In the Furrows Of Common Place is the first centerpiece of our 2021 playlists and we think it should be on yours as well. Here is why.
We have seen our share of Britain in the last few years. We have been to Yorkshire, we have been to Cymru and we even sailed to the Outer Hebrides. Well, so has Jim Ghedi. However the big difference is that he turned his historic geographical experiences from these travels into sounds on the beautiful A Hymn for Ancient Land (2018). Now the follow up to this mostly soundscape filled album is set from a human perspective. Since we’re not that folk minded over here we didn’t give the album any proper attention in the first days after it was brought out. But it kept sticking around and suddenly Ghedi unexpectedly managed to touch our very souls.
The beginnings of In the Furrows Of Common Place are proud to the core. Opener Common Thread is a propelling song. It breathes out an upbeat Celtic vibe made by fiddles, well timed drumming and banjos. It immediately gave us a sense of freedom. After Common Thread ends the propelling sound is replaced by more serious tones. Lamentations of Round Oak Waters is a droning solo harmony which listens like a historic poem about how landscape and social structures are irreversibly changed in the name of economic progress.
Ghedi’s dramatic, earnest singing is firmly rooted in the distant past as he lays out a narrative of greedy landowners that are pushing ahead their reforms for economic benefit without having an eye for local culture and nature. Within the song he also looks to the present by addressing the government approved mass felling of thousands of trees in his hometown Sheffield. Ghedi shows us that history is repeating itself and that the people of Northern England must not forget where they came from. It’s a history that also should be celebrated so as a sort of an interlude fiddle and guitar take over on the cheerful instrumental titled Mytholm, which in Old Norse means ‘where two rivers meet’. The cheers are however countered by slow guitar picking on Stolen Ground. As the song builds Ghedi’s sombre recounts a story about the lost working class of old. Violins, horns and cellos eventually swell as Ghedi sadness turns into anger telling us people who have a honest job nowadays are no part of any policy anymore and, there it is again, are too easily moved aside for the good of modern economy.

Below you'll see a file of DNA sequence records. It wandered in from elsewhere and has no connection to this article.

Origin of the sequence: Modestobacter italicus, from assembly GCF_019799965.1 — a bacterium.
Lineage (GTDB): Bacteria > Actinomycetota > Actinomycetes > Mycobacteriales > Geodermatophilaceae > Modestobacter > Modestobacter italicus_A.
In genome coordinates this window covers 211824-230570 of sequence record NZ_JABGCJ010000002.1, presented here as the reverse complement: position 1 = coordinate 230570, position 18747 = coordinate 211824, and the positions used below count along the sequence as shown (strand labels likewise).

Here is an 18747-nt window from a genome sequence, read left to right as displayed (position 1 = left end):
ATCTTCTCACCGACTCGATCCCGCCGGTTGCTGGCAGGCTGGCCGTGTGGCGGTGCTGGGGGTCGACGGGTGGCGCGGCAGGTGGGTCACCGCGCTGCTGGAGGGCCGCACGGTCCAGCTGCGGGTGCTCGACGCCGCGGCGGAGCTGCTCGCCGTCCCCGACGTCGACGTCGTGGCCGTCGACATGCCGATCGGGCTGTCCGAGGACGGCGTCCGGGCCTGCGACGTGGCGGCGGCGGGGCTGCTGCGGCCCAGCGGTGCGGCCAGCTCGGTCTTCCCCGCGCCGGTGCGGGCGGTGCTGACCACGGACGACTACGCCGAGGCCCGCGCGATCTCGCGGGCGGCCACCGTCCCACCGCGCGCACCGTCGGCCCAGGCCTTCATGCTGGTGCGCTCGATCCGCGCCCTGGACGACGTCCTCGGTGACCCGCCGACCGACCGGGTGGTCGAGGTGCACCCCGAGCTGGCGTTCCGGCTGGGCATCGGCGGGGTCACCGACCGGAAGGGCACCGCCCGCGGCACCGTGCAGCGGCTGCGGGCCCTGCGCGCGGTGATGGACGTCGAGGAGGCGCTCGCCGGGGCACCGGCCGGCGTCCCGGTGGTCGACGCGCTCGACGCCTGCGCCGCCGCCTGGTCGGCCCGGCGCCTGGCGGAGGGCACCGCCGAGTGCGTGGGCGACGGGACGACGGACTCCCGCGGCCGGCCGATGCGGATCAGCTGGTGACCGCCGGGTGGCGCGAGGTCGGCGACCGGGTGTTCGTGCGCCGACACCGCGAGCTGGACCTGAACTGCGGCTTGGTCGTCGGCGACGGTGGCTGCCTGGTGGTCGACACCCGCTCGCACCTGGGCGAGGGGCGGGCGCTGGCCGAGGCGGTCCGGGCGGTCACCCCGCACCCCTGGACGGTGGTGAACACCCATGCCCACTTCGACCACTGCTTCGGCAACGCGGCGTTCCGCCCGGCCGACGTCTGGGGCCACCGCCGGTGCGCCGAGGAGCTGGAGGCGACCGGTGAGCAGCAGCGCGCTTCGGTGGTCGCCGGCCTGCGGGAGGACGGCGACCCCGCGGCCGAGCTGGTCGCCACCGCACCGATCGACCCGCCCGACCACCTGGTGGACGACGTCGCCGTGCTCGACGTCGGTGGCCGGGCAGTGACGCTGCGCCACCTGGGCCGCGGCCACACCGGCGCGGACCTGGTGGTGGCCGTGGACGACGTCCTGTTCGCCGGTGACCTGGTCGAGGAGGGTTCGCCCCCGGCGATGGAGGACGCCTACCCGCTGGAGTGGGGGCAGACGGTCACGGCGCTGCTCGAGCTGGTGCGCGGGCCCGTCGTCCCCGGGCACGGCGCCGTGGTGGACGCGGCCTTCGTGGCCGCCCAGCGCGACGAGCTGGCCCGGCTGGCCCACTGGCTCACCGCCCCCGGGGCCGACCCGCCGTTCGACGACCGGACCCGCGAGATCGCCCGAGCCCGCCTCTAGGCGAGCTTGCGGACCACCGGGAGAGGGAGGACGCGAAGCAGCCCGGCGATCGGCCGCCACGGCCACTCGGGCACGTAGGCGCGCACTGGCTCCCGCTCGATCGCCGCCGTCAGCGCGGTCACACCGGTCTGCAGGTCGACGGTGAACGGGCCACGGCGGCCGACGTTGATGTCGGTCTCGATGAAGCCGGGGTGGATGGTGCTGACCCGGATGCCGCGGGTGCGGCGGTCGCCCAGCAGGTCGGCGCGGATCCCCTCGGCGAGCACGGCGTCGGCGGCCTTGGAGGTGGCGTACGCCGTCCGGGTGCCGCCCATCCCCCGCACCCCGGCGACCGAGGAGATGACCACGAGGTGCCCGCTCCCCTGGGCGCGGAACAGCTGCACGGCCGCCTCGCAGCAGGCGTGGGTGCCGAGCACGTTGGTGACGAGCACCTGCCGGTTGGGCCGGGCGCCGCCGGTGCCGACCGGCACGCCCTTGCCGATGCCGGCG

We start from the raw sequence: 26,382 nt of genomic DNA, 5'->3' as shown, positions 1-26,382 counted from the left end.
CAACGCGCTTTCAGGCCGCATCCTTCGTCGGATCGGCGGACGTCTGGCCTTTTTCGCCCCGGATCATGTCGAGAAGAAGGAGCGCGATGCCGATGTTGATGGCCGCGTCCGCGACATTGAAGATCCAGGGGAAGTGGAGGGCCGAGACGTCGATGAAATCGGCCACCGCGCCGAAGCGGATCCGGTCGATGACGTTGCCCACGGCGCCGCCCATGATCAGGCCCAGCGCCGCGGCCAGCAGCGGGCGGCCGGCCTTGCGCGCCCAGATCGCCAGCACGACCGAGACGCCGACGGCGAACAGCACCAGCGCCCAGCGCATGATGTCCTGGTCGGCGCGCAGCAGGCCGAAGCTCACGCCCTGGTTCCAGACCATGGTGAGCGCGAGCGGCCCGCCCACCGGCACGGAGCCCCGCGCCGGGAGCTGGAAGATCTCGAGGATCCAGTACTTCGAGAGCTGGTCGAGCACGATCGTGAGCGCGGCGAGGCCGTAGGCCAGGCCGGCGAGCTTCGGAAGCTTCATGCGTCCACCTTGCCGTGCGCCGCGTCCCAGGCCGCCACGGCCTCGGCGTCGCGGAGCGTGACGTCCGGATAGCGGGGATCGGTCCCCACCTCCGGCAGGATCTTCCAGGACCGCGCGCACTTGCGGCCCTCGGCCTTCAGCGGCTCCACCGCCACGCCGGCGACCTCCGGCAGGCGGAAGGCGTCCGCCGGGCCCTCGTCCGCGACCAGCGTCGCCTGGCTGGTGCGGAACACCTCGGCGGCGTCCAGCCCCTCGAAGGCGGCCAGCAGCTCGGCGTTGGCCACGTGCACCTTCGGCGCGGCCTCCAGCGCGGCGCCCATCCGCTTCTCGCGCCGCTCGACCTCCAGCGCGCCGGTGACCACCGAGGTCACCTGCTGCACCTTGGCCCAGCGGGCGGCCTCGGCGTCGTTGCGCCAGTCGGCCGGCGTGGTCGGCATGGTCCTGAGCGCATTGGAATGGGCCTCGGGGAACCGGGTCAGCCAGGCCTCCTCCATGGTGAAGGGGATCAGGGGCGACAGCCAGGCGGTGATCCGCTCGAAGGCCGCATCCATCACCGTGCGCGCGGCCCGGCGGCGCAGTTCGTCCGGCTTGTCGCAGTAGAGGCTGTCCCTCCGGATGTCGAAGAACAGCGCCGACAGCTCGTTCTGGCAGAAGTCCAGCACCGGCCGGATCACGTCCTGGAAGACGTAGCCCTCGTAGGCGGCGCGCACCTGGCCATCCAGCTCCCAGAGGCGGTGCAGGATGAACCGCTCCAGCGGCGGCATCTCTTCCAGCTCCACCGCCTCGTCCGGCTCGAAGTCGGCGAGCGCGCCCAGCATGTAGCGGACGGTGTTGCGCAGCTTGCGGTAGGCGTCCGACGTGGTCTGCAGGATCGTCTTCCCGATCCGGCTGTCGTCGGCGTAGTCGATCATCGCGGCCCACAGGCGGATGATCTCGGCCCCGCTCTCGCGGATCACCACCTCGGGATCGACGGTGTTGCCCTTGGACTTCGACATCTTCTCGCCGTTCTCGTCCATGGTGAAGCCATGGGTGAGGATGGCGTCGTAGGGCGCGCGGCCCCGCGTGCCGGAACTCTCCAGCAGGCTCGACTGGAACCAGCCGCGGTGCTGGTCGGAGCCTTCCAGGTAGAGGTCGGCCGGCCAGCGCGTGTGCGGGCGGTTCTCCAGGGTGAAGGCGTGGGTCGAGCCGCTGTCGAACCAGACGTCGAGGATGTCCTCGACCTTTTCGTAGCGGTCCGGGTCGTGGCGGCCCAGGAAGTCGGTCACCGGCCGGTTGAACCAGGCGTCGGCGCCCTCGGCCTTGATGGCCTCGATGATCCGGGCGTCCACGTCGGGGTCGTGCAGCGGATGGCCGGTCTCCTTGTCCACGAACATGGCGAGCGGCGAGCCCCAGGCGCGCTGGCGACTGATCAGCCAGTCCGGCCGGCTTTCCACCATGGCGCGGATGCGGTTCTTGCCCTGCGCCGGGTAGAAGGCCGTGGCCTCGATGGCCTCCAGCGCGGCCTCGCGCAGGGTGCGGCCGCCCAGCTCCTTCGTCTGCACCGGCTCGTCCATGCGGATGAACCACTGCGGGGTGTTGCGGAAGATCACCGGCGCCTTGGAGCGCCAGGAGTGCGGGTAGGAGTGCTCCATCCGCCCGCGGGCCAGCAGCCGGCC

After the stunning Gregorian chant Ah Cud Hew the album continues with Beneath the Willow. Ghedi brings in another working class chronicle. A tingling guitar and melodious violin jaunty take the lead here. The athomehere however never becomes too uplifting. It’s Ghedi’s heartfelt voice that keeps us on topic while in the end he directs us to a subtle string lead out. From here we are swept into the second part of the song which is a wonderful four-and-half minute instrumental Celtic pace changer. In the Furrows ends with Scotish traditional Son David. Here Ghedi drops almost all the instrumentation and aims the spotlight directly on his vocals. Sure, his guitar play and some swelling background strings help to build some drama but wow, it has been a long time since we heard such an enchanting song. In a soothing carefully timed manner Ghedi lifts the notes in the most perfect manner. If folk music isn’t your thing that’s okay, but at least play Son David once. Everything you’ll hear on this closing track is as honest as the day is long.
Without a doubt it’s easy to place In the Furrows Of Common Place in the context of spectaculair TV shows and video games about the dark ages. We however think this work goes beyond the single dimensions of today’s popular culture. We would say the album is more like a critical contribution to the discussions about how the ever-changing role of the past is shaping modern day rural England. In the Furrows must be seen as a musical manifest that arises from a blend of Old English, Norse and even Pictish vocals. Ghedi ultimately says that we have to learn from our past and essentially adds that laissez-faire capitalism is, and has always been, the destroyer of culture. Enough is enough! And quite possibly he’s right about that…
Label: Basin Rock, 2021
Buy it here: http://www.jimghedi.com/merch
- Common Thread (3:34)
- The Lamentations of Round Oak Waters (5:51)
- Mytholm (3:14)
- Stolen Ground (6:05)
- Ah Cud Hew (2:36)
- Beneath the Willow (3:54)
- Beneath the Willow Part II (4:29)
- Son David (8:15)
Review by Wander Meulemans // 120221
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